I believe that 2015 will be the year that customer experience really does get put at the heart of digital marketing teams and retailers work out how to do that and build a focus on customer insight and data into every job role within their marketing teams and wider across the business. We will start to see roles such as ‘head of customer experience’ appear and more and job descriptions will include the need to understand customer data.

 

Ben PotterBen Potter – Commercial Director

Customer insight is key

If pretty much any year from 2008 onwards was labelled ‘the year of mobile’, 2014 was very much about ‘customer experience’ with marketers at the turn of the year proclaiming it to be the most exciting opportunity.

However, customer experience is nothing new, there is just far greater attention being paid to it as a discipline in its own right because, in a consumer-led, multi-device world, a seamless and consistent experience is so difficult to deliver.

The ability to decide where to invest for maximum return, minimal waste and happy customers will separate the good from the great this year. This is where customer insight is key. It shouldn’t only be shaping the big decisions but the ‘smaller’ ones too. Even at the most granular of levels, every decision should begin and end with the customer.

I hope to see marketers take a step back and see the bigger picture in 2015. If 2014 was the year customer experience became as much a part of the vocabulary as SEO or social media, 2015 is the year when retailers need to really live and breathe it. It’s the year when every decision is made on the basis of what customers actually want rather than what the retailer thinks they want.

 

Suzanne TaylorSuzanne Taylor – Website optimisation manager

Focus on your wider strategy

In 2014 it felt like brands and retailers took further steps to root digital execution in their in-house teams. It’s hugely important that internal departments are all embracing and ingraining digital in their day-to-day marketing efforts as this will provide a long-term foundation for digital success.

This year, online brands and retailers really do need to focus on building their brands by engaging with their customers and providing unique experiences. Although different channels all have their part to play, it’s important that brands focus on the wider strategy to ensure everyone is aligned and working towards overall business objectives. Better segmentation and personalisation are likely to get more advanced in 2015.

 

Alice ReevesAlice Reeves – Social Media and Content Manager

Video will dominate further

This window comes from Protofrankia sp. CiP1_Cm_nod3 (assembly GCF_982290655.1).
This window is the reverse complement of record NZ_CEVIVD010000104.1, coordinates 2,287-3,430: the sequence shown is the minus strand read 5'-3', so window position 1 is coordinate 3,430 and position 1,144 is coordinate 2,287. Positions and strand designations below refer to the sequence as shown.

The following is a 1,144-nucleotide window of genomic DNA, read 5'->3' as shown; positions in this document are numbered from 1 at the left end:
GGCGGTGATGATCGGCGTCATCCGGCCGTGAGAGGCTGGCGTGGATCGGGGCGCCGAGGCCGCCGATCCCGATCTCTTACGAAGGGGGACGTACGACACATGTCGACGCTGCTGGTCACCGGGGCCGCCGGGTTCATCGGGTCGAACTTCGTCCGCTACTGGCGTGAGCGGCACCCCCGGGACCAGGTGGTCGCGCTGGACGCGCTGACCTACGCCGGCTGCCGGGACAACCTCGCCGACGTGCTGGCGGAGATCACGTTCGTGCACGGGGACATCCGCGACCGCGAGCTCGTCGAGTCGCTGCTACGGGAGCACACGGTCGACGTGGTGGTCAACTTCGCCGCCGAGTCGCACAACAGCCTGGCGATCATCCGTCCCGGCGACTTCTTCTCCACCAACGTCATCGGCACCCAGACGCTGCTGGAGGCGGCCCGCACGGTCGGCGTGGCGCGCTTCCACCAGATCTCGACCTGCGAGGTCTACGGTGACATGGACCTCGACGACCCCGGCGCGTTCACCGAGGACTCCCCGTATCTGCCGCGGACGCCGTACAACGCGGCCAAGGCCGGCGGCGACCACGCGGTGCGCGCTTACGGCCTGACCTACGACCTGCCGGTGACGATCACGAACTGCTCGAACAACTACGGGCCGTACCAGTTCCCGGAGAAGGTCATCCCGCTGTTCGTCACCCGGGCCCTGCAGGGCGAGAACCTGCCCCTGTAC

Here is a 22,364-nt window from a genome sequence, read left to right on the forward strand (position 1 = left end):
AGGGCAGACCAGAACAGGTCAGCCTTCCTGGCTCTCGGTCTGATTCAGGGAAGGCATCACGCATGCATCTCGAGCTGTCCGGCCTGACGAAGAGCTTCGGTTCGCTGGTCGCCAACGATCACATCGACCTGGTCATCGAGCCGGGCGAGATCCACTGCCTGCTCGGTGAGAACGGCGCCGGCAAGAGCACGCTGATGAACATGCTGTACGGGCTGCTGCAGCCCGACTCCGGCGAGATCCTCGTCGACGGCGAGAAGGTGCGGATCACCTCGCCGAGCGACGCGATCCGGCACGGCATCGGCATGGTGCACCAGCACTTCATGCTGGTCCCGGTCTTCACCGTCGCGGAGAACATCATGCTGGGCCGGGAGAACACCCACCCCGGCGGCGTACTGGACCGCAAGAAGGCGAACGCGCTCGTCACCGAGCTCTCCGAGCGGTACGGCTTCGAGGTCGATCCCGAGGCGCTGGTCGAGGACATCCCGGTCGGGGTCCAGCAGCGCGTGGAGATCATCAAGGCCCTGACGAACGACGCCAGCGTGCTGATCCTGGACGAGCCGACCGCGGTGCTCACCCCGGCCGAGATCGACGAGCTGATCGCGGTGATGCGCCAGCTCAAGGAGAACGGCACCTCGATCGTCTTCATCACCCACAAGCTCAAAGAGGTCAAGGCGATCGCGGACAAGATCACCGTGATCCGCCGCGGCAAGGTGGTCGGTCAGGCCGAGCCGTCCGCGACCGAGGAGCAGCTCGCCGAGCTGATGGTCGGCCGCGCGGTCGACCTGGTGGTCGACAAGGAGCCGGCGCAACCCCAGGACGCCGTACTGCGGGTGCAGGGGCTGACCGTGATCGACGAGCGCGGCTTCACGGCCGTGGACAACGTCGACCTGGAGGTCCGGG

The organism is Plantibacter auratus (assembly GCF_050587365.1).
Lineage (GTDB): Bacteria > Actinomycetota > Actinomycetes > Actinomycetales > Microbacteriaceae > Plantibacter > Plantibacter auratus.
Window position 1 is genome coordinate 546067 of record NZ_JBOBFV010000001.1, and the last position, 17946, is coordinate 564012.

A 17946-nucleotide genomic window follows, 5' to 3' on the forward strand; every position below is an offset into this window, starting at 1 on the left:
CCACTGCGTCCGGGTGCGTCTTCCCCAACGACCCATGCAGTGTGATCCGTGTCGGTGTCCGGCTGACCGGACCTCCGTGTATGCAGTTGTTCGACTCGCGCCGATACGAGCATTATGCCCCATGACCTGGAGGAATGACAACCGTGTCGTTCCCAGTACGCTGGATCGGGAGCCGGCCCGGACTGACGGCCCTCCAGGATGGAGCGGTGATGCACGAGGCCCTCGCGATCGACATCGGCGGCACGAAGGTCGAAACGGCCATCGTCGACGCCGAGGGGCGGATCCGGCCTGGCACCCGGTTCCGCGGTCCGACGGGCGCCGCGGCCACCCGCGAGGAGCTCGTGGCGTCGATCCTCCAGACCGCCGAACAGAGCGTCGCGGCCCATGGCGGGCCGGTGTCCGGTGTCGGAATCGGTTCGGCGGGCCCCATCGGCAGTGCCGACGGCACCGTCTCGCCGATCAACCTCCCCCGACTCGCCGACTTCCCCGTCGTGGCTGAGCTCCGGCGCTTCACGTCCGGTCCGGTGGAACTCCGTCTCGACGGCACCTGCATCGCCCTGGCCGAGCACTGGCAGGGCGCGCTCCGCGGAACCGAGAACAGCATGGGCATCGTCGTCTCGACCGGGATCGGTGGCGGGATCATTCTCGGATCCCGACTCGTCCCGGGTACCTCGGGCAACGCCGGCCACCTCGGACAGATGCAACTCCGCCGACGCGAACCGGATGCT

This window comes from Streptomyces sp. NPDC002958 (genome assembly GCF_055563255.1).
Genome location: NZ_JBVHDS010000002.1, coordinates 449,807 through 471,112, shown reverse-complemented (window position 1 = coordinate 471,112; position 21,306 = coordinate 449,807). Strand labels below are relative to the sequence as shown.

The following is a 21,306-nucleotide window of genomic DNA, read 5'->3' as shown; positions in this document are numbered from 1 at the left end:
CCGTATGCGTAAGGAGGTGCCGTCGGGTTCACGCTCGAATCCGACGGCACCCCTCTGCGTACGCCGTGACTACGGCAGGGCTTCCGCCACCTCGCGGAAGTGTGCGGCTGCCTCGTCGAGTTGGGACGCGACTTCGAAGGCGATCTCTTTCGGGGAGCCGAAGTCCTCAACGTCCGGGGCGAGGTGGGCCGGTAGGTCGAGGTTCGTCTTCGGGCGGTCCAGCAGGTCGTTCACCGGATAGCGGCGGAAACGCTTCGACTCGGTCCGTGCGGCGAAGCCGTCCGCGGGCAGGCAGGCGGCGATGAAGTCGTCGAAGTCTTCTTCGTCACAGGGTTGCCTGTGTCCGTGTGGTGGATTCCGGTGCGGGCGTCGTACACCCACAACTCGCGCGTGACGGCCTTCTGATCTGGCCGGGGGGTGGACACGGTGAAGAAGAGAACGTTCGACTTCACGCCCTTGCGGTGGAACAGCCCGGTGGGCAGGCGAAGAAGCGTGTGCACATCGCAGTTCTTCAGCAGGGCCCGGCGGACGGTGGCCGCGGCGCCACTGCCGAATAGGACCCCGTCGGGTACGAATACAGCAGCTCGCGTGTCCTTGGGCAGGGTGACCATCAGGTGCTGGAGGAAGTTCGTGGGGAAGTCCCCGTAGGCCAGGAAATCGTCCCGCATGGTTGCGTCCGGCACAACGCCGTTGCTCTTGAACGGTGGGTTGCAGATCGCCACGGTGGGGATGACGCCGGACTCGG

This year, video is set to become even more important and brands not creating their own video content are going to lose out to competitors that are.

Video doesn’t just give you the chance to create compelling, easy-to-consume content about your products and services, it also performs exceptionally well on social media. According to figures released in September 2014, around a billion videos are viewed on Facebook every day. Consumers’ thirst for quality video content is only set to increase in 2015 and the social networks know it, that’s why they’re going to be investing in and pushing their own video hosting capabilities. Get on the bandwagon early.”

Social media strategies need to be engagement-focused AND include paid media

The biggest disruptions to the social media sphere in 2014 were the various updates to Facebook’s News Feed algorithm which suppressed organic reach for brand Pages. As a result, our clients across the board saw their organic reach (along with resulting website traffic and conversions) taking a dip. With the roll out of further updates beginning this month which will suppress “promotional content” from Pages, brands are going to need to divide their Facebook strategy into two distinct areas in order to see success on the platform:

• Paid promotional
• Organic engagement

It’s not just Facebook that’s making changes like this in the name of improving the user experience. Pinterest recently introduced its ‘Smart Feed’ which means that pins are no longer shown in chronological order – they’re assessed on the basis of quality and relevance to the user. There’s also been speculation around whether Twitter is going to abandon its chronological timeline and serve users tweets based on relevance instead. If you want to see success on any social media platform in 2015, your strategy is going to need to be wholly engagement-focused AND include an element of paid media.